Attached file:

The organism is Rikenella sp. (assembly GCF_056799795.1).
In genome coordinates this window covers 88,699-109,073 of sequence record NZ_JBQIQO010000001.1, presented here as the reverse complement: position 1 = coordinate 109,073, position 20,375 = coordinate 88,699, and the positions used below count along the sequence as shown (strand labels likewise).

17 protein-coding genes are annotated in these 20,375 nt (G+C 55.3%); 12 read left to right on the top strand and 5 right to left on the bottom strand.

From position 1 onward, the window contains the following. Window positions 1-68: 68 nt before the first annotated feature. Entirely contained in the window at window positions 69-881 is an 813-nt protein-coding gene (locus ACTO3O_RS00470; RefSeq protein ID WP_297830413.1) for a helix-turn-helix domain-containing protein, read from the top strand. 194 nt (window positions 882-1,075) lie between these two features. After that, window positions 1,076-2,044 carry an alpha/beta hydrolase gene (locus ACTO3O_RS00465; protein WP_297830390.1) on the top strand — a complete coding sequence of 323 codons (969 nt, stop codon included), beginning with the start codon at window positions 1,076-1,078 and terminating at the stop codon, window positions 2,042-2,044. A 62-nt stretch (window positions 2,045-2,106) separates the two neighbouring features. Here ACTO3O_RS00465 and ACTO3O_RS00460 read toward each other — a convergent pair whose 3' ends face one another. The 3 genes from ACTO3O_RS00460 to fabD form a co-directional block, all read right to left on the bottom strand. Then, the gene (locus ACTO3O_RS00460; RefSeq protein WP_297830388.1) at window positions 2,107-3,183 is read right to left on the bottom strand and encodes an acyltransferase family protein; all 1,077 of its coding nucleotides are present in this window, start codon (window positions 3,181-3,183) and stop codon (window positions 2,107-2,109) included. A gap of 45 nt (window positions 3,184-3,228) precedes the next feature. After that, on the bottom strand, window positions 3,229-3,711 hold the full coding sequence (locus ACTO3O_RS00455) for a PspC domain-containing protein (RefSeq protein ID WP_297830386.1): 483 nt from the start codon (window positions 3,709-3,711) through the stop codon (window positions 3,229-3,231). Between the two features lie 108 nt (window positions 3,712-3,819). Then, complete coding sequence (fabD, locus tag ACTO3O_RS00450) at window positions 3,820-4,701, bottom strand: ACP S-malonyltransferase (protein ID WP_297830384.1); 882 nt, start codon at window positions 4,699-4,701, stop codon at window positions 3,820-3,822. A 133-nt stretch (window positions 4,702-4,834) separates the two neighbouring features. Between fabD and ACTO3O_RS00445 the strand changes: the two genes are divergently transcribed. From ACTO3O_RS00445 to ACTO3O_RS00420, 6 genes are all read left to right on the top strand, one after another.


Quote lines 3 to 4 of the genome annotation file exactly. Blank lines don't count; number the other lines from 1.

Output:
17 protein-coding genes are annotated in these 20,375 nt (G+C 55.3%); 12 read left to right on the top strand and 5 right to left on the bottom strand.

From position 1 onward, the window contains the following. Window positions 1-68: 68 nt before the first annotated feature. Entirely contained in the window at window positions 69-881 is an 813-nt protein-coding gene (locus ACTO3O_RS00470; RefSeq protein ID WP_297830413.1) for a helix-turn-helix domain-containing protein, read from the top strand. 194 nt (window positions 882-1,075) lie between these two features. After that, window positions 1,076-2,044 carry an alpha/beta hydrolase gene (locus ACTO3O_RS00465; protein WP_297830390.1) on the top strand — a complete coding sequence of 323 codons (969 nt, stop codon included), beginning with the start codon at window positions 1,076-1,078 and terminating at the stop codon, window positions 2,042-2,044. A 62-nt stretch (window positions 2,045-2,106) separates the two neighbouring features. Here ACTO3O_RS00465 and ACTO3O_RS00460 read toward each other — a convergent pair whose 3' ends face one another. The 3 genes from ACTO3O_RS00460 to fabD form a co-directional block, all read right to left on the bottom strand. Then, the gene (locus ACTO3O_RS00460; RefSeq protein WP_297830388.1) at window positions 2,107-3,183 is read right to left on the bottom strand and encodes an acyltransferase family protein; all 1,077 of its coding nucleotides are present in this window, start codon (window positions 3,181-3,183) and stop codon (window positions 2,107-2,109) included. A gap of 45 nt (window positions 3,184-3,228) precedes the next feature. After that, on the bottom strand, window positions 3,229-3,711 hold the full coding sequence (locus ACTO3O_RS00455) for a PspC domain-containing protein (RefSeq protein ID WP_297830386.1): 483 nt from the start codon (window positions 3,709-3,711) through the stop codon (window positions 3,229-3,231). Between the two features lie 108 nt (window positions 3,712-3,819). Then, complete coding sequence (fabD, locus tag ACTO3O_RS00450) at window positions 3,820-4,701, bottom strand: ACP S-malonyltransferase (protein ID WP_297830384.1); 882 nt, start codon at window positions 4,699-4,701, stop codon at window positions 3,820-3,822. A 133-nt stretch (window positions 4,702-4,834) separates the two neighbouring features. Between fabD and ACTO3O_RS00445 the strand changes: the two genes are divergently transcribed. From ACTO3O_RS00445 to ACTO3O_RS00420, 6 genes are all read left to right on the top strand, one after another.